Many writers mourning the death of our 40th president fail to mention that Ronald Reagan's administration brought on a poverty and despair that inflicted an entire generation of minorities and changed the sound and reality of ghetto life from a pursuit of the dream deferred into a descent into the American nightmare. The children of that era are many of the progenitors and purveyors of modern hip-hop, and Reagan's presidency single-handedly changed that music. Ronald Reagan is hip-hop's first president, and while America mourns, rappers are still rapping about the rusted legacy he left behind.

His turn to the political right and its affects on the inner city are best chronicled in what so many have come to call 'gangsta' rap and not in the history books. While hip-hop culture had been a vibrant thing long before Reagan's administration, his policies coalesced the Jamaicans, Black Americans and Latinos under the same struggle and as their lifestyles changed, so did the music that filled their streets. Whether politically conscious or celebratory, the fact is there is no such thing as 'gangsta' rap: Rap music is just hip-hop journalism, and its job is to report about the people, places and times that incubate it. The Reagan era was all about hard times and surviving at any cost for a lot of us.

East Cleveland, the inner-city suburb where I grew up, was changing but it wasn't a dangerous place in 1980 when I was a ten-year old kid. You could still walk the streets unmolested, and everyone knew everyone for blocks. It wasn't glamorous, but people were content--and it was home to me. Two years after I moved to suburbia to pursue a better education, I felt like my mom and I crashed landed somehow: somewhere on the way to a 'better life,' we'd made a wrong turn. I didn't know much about politics, but I knew that after Ronald Reagan got elected, my mother had to work a lot more and a lot harder for less than we'd ever had. I went from eating cheese by the slice to cutting it off of a chunk, making powder and water into milk and my mom monitoring me by phone between jobs. In fact, all my friends parents were working harder and longer and it showed. In 1982, parents were on the clock and kids were on the streets. And Grand Master Flash's new record was banging from every car window:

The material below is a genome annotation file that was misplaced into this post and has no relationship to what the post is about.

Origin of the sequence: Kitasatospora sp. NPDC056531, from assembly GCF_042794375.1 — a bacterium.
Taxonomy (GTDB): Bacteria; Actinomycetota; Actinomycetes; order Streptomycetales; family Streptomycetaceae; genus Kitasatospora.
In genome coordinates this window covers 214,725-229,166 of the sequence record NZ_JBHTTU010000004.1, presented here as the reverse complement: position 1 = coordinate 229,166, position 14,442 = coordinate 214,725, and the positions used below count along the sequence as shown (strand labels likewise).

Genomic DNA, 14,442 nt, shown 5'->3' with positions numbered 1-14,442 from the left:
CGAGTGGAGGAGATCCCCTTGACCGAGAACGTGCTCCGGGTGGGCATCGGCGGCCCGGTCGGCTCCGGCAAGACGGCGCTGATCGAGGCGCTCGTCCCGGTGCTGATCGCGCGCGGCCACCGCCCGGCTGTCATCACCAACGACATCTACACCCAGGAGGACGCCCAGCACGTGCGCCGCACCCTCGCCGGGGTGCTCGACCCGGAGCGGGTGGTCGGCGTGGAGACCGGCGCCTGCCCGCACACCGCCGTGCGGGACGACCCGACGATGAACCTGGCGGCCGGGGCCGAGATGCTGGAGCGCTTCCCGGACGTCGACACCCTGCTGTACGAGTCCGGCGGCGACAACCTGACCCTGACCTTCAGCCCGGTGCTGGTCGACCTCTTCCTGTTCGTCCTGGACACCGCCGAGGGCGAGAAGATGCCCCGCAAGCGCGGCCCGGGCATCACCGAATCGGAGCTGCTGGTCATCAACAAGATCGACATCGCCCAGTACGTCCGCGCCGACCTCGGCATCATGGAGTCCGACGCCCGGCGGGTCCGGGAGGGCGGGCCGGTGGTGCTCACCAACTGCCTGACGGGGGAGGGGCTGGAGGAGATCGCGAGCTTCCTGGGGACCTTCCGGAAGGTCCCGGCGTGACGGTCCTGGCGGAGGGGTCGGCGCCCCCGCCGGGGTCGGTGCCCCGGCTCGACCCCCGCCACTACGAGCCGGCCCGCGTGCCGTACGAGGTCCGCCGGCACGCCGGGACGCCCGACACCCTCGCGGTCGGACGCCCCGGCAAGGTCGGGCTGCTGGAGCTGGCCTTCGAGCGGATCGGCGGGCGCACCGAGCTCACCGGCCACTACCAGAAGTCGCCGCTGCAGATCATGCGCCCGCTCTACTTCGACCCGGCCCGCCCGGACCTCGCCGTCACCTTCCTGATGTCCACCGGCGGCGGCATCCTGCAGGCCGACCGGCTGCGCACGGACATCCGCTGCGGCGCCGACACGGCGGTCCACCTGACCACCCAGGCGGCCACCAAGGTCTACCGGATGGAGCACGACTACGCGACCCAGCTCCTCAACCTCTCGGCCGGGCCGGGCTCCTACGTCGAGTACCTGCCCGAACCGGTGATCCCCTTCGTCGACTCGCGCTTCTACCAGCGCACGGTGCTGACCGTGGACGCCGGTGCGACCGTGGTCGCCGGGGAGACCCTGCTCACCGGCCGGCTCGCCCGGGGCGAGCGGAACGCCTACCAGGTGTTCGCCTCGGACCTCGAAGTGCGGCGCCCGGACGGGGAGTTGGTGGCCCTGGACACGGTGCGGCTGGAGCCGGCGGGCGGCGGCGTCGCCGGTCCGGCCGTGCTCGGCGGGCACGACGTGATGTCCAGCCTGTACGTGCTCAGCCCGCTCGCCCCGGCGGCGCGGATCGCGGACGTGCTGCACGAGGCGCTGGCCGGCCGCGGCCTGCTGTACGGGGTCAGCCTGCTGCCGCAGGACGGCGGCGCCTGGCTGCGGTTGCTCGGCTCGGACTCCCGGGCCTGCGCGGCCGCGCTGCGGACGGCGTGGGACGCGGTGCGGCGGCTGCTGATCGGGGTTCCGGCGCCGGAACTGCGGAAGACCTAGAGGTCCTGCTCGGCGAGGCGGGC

Don't push me, cause I'm close to the edge
I'm trying not to loose my head
It's like a jungle sometimes, it makes me wonder
How I keep from going under

Reagan had been the subject of a number of hip-hop novelty records---in fact he was probably the first president mentioned by name. Melle Mel didn't mention him by name, but he didn't have to. I didn't know anybody outside of my grandfather who was tuned in to politics, but when the rapper stopped rappin', me and everybody else on the streets got The Message.

The desperation Reagan brought on made the America's inner cities very dangerous places to live and that is reflected in the art and music that came out of them. Mario Van Peebles 'New Jack City' dramatizes the birth of the crack trade and encapsulates a pervasive idea in the caricature of nihilist drug kingpin Nino Brown, who says with an evil grin 'You gotta rob to get rich in the Reagan Era.' For many black folks, rarely had such a truism been spoken onscreen. Brown was just like many other young black men, tired of playing by the rules of a gamed seemingly rigged against them, and desperate for their own piece of the pie.

Reagan was ambivalent about civil rights legislation and cuts to social programs, and consequently, he widened the prosperity gap and accelerated a caste system in the black community. While some did well, many on the come-up were pulled back into the bowels of poverty, and they in turn formed the underground economy documented in Peebles' film, the first true hip-hop video verite'.

In the course of a few years, hip-hop went from being a celebration of a hard but tolerable life into the cries of youth on fire. Reagan's new conservatism was the impetus that changed the attitudes of peoples of color for a generation or better.

Hip-hop lost its innocence in the Reagan days.


jimi izrael ( is a journalist and opinion writer living in Cleveland Heights, Ohio. His work has appeared in the Los Angeles Times, Chicago Tribune, Cleveland Plain Dealer, Atlanta Journal-Constitution and Philadelphia Enquirer. His column appears every-other Weds. On, and he blogs occasionally at